Category Archives: Traffic Offenses

DUI Lawnmower

North Dakota Man Gets DUI on Lawnmower

A North Dakota man was arrested for driving under the influence on Sunday after authorities spotted him driving erratically on a lawnmower.

According to police documents, Earl Lee Jahner was operating the gas-powered lawn mower with a blood-alcohol concentration of 0.27, more than three times the legal limit.

But Jahner’s troubles don’t stop there. According to authorities, Jahner was giving children a ride on the lawnmower with a six-pack of beer in tow when he was arrested. Police allege that Jahner damaged a corner of a building during his drunken joyride, and he was found to be in possession of marijuana. He was eventually charged with:

  • Felony driving under the influence
  • Driving with a suspended license
  • Possession of marijuana.

Not surprisingly, this wasn’t the first time Jahner had been booked for driving under the influence. A quick criminal history search reveals that he’s been convicted of DUI on nine previous occasions.

Minnesota Lawnmower Laws

Jahner would likely face a similar charge if the incident occurred in Minnesota. We’ve all heard stories of people getting DUIs on a John Deere because they needed to get somewhere and thought they could avoid a DUI as long as they didn’t drive a car, but DUI isn’t specific to cars. It can apply to any motor vehicle.

That said, the law is still open to interpretation. Not too long ago a Minnesota man had a DUI charge thrown out after he was arrested for being drunk while on a Segway. The court ruled that since the device was battery-powered and its primary use is on pedestrian paths or sidewalks that it could not be classified as a vehicle subject to DUI laws. One can argue that a lawnmower isn’t primarily used on the road, but many arrested for DUIs on lawnmowers are driving on or near a road, and the device has as engine, so your appeal will likely fall on deaf ears.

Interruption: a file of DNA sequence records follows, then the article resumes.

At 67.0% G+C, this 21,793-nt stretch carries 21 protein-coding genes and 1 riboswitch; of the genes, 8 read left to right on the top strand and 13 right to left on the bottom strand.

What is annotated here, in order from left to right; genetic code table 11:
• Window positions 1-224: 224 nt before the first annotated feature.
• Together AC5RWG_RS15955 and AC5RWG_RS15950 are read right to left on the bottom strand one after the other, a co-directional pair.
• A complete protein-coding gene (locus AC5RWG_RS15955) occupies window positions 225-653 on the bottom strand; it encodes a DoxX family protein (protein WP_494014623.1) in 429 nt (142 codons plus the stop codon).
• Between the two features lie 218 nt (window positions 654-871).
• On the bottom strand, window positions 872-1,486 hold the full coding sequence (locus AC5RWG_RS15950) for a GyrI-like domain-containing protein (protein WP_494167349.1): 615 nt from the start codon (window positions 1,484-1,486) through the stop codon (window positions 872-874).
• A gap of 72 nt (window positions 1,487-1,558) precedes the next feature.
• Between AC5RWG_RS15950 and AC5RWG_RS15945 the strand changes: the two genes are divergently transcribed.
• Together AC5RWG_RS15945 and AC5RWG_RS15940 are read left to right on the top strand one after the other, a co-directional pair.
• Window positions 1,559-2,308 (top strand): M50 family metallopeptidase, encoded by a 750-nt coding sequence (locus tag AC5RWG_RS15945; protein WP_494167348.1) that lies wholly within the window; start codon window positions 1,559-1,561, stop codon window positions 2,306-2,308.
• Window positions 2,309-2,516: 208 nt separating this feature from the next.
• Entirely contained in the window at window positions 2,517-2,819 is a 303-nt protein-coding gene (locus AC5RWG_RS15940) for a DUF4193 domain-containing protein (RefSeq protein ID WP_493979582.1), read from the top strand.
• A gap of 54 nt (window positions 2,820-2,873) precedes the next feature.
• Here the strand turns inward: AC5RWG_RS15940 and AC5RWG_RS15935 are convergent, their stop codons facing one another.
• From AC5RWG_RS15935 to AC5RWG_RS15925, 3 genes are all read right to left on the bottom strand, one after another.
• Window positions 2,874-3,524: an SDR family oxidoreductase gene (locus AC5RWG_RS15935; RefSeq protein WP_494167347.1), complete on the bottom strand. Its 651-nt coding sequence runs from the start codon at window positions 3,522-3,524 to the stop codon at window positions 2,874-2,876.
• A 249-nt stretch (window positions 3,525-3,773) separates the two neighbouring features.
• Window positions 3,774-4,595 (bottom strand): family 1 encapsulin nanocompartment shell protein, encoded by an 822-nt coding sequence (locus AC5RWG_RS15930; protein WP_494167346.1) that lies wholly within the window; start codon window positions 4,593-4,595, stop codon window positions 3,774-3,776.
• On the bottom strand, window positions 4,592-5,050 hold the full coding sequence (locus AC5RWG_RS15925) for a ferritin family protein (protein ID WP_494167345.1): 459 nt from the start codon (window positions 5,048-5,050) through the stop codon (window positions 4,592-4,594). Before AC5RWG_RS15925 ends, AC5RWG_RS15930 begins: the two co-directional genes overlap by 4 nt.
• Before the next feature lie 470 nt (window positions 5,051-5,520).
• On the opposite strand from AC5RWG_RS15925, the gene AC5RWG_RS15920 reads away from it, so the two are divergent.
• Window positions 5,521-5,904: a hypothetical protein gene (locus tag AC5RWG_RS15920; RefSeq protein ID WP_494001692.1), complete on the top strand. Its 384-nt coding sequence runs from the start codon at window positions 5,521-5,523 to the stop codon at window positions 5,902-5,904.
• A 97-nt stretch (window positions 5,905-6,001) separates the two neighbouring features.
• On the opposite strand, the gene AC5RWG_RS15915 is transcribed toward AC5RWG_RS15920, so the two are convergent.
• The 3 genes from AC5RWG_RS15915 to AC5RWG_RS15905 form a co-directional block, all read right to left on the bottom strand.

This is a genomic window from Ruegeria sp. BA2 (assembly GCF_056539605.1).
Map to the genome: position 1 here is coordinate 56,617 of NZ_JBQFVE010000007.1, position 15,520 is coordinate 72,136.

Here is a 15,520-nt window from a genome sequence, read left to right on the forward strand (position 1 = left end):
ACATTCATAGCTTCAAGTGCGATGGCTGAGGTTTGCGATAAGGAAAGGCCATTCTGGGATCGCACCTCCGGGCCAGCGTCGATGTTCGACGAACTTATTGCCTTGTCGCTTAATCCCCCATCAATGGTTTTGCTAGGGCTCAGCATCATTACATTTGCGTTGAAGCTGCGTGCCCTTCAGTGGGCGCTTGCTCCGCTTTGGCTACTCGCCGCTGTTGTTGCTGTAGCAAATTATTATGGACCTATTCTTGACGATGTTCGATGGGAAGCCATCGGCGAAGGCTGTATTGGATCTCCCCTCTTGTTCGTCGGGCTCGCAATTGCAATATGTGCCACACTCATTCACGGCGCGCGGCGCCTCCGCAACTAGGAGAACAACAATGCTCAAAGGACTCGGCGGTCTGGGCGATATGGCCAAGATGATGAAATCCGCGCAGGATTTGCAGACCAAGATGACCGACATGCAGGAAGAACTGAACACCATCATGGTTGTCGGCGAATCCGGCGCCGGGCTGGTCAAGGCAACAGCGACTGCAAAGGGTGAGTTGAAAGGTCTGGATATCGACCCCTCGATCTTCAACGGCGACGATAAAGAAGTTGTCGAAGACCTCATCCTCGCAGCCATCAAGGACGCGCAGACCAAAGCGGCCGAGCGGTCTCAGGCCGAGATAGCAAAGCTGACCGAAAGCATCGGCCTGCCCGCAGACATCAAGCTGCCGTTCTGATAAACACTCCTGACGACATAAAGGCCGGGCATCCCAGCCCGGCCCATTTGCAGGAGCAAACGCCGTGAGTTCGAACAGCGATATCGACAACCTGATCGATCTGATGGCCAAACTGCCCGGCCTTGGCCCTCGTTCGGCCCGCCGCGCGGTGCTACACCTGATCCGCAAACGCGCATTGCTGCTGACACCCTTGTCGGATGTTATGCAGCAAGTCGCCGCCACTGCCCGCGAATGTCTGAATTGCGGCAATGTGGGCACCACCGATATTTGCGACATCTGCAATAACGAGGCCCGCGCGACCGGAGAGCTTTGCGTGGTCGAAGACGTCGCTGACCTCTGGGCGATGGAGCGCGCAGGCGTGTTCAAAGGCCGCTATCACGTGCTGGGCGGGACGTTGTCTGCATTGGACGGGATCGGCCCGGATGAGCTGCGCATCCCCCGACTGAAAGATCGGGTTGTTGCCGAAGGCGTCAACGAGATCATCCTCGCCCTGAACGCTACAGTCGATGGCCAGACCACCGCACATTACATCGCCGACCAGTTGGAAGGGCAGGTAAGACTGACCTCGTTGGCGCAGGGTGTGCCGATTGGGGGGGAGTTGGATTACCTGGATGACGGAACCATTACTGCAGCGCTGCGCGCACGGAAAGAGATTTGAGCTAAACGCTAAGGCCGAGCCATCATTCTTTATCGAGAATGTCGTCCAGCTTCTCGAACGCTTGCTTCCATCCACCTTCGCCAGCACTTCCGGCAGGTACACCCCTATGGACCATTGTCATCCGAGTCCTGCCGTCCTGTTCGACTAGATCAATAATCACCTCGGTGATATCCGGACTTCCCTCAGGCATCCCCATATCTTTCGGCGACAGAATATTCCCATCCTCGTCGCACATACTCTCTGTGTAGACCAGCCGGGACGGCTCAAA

Related source: Pioneer Press

Michael Phelps DUI

Michael Phelps Arrested For Second DUI

Michael Phelps was arrested early Tuesday morning for driving under the influence, according to a report by TMZ.

Although details are minimal and an investigation is underway, TMZ has reported that the swimming star was stopped in his Land Rover at approximately 1:40 a.m. this morning. Authorities recently issued a report saying Phelps was initially stopped for driving 84 mph in a 45 mile per hour zone. Phelps’ mannerisms during the traffic stop led authorities to believe he was under the influence.

No official report has surfaced, but TMZ is citing an anonymous source claiming that Phelps failed a subsequent field sobriety test. They also claim that Phelps blew nearly double the legal limit on a Breathalyzer test.

Phelps was eventually charged with driving under the influence and driving at an excessive speed. He was released after being booked.

Second DUI

This wasn’t the first time the Olympic champion got behind the wheel after a night on the town. Phelps was arrested back in 2004 when he was 19 for driving under the influence.

In that case, Phelps struck a plea deal with prosecutors to avoid jail time. He was sentenced to 18 months of probation for his initial DUI, but there’s certainly a possibility he’ll head to the slammer for a second DUI.